The Seagull card is simple – some matting and layering on white and grey card with a trellis style backing paper. Then the border and decoupage pieces are all from the same sheet on the pad.

The pretty little butterfly card uses the addition of the Signature Dies Jessica lace border (SD514) and some rhinestones as well as all the interesting little embellishments included on the page of the Summer paper pad.

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Divide and rule!

David Perry demonstrates how to divide a clump of Miscanthus.

This week, I’m handing over to my partner in crime writing, Julia, to tell us about her latest trip to RHS garden Rosemoor where she received some seasonal advice.

It is such a treat to visit Rosemoor on a regular basis, as I am doing this year attending a series of talks, and to see the garden evolving with the seasons. Last week, I went on a garden talk entitled ‘What now? Spring’

The course notes said: ‘Let the RHS experts help you through the gardening year providing a whistle-stop tour of techniques, tips, tricks and advice on seasonal tasks so that you know what you could be doing when. Spring topics covered – dividing and planting herbaceous perennials, spring shrub pruning, cutting back of ornamental grasses, plus other topics of seasonal interest.’

This was exactly what I needed as I am never entirely sure what I should be doing when especially when it comes to pruning. Somehow, I had it firmly in my brain that I had to cut everything back in the Autumn… and was then surprised how many plants I manage to kill off every year! There really is no excuse for such ignorance as there are tutorials online and thousands of excellent gardening books but, somehow, it is always better to be shown how to do something first hand.

Our tutor at Rosemoor was Garden Manager, David Perry. Pruning is always a thorny topic, but within the first minute, David had explained two pruning terms that I had followed but did not know why – prune back to two buds and cut on an angle. Why two buds? If the top one gets frosted and dies, you still have the second one. Why cut on an angle? To provide a difficult surface for water, dust or parasites to settle on. Obvious, really!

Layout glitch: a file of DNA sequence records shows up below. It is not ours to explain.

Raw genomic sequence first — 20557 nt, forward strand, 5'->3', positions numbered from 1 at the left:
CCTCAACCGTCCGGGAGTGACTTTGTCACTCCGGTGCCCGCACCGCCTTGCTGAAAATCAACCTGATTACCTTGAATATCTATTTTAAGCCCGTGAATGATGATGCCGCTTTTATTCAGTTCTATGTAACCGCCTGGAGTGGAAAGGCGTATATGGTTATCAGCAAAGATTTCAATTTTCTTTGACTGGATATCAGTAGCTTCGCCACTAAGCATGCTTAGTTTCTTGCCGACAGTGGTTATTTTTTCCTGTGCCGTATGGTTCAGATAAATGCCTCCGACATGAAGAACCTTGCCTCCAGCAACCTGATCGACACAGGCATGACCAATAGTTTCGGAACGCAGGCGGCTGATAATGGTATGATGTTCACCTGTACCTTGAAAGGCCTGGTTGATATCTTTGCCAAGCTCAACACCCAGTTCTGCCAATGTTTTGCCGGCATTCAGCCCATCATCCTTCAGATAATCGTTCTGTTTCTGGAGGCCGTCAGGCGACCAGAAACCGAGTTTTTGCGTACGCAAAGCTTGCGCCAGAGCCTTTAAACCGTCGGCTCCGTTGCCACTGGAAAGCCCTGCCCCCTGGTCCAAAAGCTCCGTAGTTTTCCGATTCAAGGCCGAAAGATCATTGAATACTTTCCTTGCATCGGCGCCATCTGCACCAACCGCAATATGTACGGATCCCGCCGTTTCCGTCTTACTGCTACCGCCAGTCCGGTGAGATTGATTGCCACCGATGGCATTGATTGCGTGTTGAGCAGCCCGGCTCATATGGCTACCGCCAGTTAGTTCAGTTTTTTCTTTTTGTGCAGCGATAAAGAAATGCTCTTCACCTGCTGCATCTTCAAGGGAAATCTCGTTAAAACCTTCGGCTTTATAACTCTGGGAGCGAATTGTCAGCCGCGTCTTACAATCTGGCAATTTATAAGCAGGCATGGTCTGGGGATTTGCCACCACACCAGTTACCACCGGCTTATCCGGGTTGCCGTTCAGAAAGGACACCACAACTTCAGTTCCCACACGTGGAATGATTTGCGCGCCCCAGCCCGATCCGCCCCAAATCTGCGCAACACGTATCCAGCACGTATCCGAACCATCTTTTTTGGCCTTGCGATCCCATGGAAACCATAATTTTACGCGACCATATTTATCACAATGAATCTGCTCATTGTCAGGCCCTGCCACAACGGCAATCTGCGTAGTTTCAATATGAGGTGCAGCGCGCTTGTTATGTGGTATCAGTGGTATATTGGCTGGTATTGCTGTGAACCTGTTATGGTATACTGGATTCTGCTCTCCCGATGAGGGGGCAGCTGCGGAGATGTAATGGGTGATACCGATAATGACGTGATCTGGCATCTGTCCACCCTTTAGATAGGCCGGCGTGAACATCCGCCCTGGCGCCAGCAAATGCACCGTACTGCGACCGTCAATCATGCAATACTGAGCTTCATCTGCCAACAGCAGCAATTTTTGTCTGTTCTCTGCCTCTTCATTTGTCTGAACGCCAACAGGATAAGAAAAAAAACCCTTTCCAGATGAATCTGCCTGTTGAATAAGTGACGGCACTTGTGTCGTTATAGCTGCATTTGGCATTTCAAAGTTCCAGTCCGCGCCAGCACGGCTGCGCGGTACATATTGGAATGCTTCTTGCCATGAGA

The ‘bare bones’ at Rosemoor, beautiful in their own right.

Shrubs grown for their colourful stems or foliage, such as dogwood, need to be cut down in the spring to encourage new growth, known as coppicing. No wonder they hadn’t done well for me before, as I had chopped them off in November! He also demonstrated how to prune shrubs and roses into a ‘goblet’ shape, cutting out shoots that cross over, or were growing inward, to allow free airflow and a general rather lovely shape.

Buying plants can be expensive, so it is really useful be able to identify ones that can be divided to create more. All clump-forming herbaceous perennials, including ornamental grasses, can be divided and, when done regularly, helps ensure healthy plants that will continue to perform year after year. While perennials can be divided at almost any time if they are kept well-watered afterwards, David said it is best to do it when the plants aren’t in active growth. He demonstrated how to divide a substantial clump of Miscanthus using two garden forks back-to-back as levers to loosen and break the root mass into two sections. He made it look easy!

It was interesting to see the ‘bare bones’ of the garden at this time of year. The shape of espaliered and step-over fruit trees were art forms in themselves and it was also great to see the wooden supports staff were creating with coppiced sticks – so much more natural than bamboo poles!

How to divide perennials

Here are simple tips for dividing perennials from the RHS website:

  • Lift plants gently with a garden fork, working outwards from the crown’s centre to limit root damage. Shake off excess soil so that roots are clearly visible
  • Some plants, such as Ajuga (bugle), produce individual plantlets which can simply be teased out and replanted
  • Small, fibrous-rooted plants such as Heuchera, Hosta and Epimedium can be lifted and pulled apart gently. This should produce small clumps for replanting
  • Large, fibrous-rooted perennials, such as Hemerocallis (daylily), require two garden forks inserted into the crown back-to-back. Use these as levers to loosen and break the root mass into two sections. Further division can then take place
  • In some cases, a sharp knife, axe or lawn edging iron may be needed to cleave the clump in two
  • Plants with woody crowns (e.g. Helleborus) or fleshy roots (e.g. Delphinium) require cutting with a spade or knife. Aim to produce clumps containing three to five healthy shoots.

Top photo: Lovely pair of pottery chickens by Somerset artist George Hider.